One study showed that a 4 in 10 of Prostate Cancer cases in the UK are diagnosed later.
The report by charity Orchid found a “worrying trend” of late diagnosis with 37% of prostate cancer cases diagnosed at stages three and four.
The report discovered one of every four instances of prostate cancer was diagnosed in A&E.
In February figures demonstrated the quantity of men biting the dust from prostate cancer had overwhelmed female passings from bosom cancer without precedent for the UK.
With a maturing populace, the charity has called for dire activity to keep a “ticking time bomb as far as prostate cancer arrangement”.
Orchid CEO Rebecca Porta stated: “With prostate cancer due to be the most predominant cancer in the UK inside the following 12 years, we are confronting a potential emergency as far as diagnostics, treatment and patient care. Earnest move should be made at this point.”
The report peddled the assessment of the UK’s driving prostate cancer specialists and took a gander at beforehand distributed information to get a photo of the prostate cancer care over the UK.
The information originated from associations, for example, NHS England, philanthropies and the National Prostate Cancer Audit.
The report says that 42% of prostate cancer patients saw their GP with side effects twice or more before they were alluded, with 6% seen at least five times preceding referral.
Prof Frank Chinegwundoh, a urological surgeon at Bart’s Health NHS Trust said: “25% of prostate cancer cases in the UK are diagnosed at an advanced stage.
“This compares to just 8% in the US where there is greater public awareness of prostate cancer and greater screening,” he added.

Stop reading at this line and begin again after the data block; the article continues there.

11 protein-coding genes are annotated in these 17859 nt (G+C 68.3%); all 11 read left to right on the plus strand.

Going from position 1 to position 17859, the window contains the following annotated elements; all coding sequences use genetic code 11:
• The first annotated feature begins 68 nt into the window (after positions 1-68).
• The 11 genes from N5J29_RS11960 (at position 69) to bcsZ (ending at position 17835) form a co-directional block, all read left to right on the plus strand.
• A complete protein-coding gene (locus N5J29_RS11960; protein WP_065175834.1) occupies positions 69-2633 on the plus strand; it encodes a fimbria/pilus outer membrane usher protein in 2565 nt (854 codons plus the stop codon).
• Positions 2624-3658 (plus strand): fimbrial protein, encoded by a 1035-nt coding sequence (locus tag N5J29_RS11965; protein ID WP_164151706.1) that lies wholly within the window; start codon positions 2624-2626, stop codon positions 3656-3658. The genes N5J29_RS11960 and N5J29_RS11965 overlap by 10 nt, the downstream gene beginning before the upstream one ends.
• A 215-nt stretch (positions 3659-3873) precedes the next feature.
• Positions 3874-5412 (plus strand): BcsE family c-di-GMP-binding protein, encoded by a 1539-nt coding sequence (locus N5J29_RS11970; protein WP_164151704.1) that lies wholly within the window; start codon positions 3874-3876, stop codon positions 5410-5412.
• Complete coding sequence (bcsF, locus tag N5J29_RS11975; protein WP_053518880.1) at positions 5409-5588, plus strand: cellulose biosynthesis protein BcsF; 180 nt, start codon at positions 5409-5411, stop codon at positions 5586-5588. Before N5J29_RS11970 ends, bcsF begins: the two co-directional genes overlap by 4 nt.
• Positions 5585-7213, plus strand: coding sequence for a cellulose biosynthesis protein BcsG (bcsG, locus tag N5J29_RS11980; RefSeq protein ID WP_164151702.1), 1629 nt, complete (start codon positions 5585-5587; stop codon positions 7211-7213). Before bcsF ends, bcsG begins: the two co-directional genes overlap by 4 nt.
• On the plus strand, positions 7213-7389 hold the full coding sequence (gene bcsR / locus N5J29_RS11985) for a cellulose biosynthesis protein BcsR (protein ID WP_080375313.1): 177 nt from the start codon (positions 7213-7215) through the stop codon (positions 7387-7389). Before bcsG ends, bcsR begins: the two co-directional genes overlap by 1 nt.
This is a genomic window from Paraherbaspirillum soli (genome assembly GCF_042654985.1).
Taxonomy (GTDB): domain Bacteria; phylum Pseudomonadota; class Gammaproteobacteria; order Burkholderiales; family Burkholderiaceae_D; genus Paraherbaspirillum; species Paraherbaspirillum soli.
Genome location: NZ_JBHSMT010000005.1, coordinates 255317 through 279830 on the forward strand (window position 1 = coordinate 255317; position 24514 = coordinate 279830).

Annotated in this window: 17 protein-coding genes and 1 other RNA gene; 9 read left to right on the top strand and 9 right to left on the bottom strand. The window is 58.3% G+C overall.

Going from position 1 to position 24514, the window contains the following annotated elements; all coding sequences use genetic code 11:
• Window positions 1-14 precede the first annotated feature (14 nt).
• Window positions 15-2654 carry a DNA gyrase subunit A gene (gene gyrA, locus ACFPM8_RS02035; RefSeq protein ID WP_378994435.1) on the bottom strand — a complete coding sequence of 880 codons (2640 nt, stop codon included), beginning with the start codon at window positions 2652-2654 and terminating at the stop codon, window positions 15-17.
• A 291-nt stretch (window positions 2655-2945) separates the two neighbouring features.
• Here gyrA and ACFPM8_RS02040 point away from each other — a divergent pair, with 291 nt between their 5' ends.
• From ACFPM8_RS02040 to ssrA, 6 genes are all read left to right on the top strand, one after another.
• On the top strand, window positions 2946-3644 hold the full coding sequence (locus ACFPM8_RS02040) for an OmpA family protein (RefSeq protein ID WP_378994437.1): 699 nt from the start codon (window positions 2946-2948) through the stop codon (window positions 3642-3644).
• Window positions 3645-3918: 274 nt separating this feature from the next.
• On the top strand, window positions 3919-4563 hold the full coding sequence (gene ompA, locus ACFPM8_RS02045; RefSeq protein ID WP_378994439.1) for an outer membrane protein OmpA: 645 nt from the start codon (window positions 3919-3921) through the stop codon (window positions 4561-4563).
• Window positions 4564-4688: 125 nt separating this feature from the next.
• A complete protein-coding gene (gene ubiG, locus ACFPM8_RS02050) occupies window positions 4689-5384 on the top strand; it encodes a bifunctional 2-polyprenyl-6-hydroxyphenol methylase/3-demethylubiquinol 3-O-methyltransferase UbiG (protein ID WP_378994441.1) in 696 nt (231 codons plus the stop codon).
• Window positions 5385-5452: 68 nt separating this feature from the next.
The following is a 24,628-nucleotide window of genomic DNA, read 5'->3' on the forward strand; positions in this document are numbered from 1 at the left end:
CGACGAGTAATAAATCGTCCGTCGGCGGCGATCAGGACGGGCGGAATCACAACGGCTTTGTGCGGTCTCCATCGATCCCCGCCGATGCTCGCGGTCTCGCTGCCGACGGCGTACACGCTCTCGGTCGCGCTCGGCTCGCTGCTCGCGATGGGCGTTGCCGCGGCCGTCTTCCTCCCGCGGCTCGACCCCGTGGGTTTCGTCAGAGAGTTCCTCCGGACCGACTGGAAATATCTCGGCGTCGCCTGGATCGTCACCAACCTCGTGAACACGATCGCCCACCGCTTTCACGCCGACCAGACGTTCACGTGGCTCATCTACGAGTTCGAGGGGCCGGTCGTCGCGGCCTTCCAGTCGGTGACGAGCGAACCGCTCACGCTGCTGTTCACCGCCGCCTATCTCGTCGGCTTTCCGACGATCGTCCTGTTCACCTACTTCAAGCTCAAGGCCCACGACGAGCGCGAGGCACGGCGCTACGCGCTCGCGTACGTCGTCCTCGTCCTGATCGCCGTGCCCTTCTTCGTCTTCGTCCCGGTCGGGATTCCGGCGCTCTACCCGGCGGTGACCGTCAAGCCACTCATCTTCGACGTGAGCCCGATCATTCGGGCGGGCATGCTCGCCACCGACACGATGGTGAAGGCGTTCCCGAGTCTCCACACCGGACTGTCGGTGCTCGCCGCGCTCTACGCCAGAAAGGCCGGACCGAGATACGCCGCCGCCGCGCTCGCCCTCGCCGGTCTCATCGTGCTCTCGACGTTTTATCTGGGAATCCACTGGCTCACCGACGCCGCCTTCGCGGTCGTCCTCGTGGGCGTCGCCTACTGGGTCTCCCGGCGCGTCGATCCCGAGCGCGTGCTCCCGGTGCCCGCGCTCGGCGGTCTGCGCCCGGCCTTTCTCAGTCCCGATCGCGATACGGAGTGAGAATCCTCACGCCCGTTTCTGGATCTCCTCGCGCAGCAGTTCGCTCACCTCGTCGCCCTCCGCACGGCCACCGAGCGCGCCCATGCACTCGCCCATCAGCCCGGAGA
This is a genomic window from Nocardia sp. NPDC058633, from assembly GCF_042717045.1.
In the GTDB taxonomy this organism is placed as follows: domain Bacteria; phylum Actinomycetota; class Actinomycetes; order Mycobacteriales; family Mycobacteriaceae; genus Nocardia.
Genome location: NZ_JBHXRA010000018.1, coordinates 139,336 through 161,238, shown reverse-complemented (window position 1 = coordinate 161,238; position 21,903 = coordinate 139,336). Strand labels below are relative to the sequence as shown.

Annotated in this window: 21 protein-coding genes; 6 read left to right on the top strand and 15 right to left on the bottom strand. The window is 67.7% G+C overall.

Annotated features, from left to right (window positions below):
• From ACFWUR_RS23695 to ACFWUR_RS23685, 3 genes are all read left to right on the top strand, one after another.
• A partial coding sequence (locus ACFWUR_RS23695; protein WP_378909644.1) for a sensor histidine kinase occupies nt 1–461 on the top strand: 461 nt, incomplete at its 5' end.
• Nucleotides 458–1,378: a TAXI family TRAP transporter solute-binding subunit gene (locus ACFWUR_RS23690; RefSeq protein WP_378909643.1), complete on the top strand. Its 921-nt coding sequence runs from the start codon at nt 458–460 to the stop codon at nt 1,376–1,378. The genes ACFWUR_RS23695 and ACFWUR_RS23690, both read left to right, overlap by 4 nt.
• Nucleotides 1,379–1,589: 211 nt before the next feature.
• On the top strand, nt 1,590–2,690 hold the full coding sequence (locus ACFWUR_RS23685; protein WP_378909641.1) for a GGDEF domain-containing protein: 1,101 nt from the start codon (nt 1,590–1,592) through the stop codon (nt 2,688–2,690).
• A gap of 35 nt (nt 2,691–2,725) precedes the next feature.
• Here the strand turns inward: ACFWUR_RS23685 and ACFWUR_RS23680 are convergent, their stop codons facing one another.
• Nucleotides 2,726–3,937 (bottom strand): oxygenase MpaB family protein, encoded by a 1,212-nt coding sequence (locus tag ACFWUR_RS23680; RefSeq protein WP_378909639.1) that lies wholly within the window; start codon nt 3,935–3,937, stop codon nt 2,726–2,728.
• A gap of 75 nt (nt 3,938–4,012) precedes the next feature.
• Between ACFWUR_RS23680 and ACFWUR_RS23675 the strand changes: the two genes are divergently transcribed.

He said while there was controversy over the effectiveness of the standard PSA test used to detect the cancer, “it is still vital that patients are diagnosed early to assess if they need treatment or not as advanced prostate cancer is incurable”.
The report also said there needed to be renewed efforts to develop better testing methods.
Prostate cancer symptoms
- Prostate Cancer is diagnosed by using the prostate specific antigen (PSA) test, biopsies and physical examinations
- there can be few symptoms of prostate cancer in the early stages, and because of its location most symptoms are linked to urination
- needing to urinate more often, especially at night
- needing to run to the toilet
- difficulty in starting to urinate
- weak urine flow or taking a long time while urinating
- feeling your bladder has not emptied fully
- men with prostate cancer can also live for decades without symptoms or needing treatment because the disease often progresses very slowly
A spokesperson for NHS England said:
“NHS England is working closely with leading clinical experts to bring the latest research on prostate cancer into practice.
Targeted work is also being undertaken to ensure prostate cancer is diagnosed quickly and that everyone receives the best care wherever they live across the country.”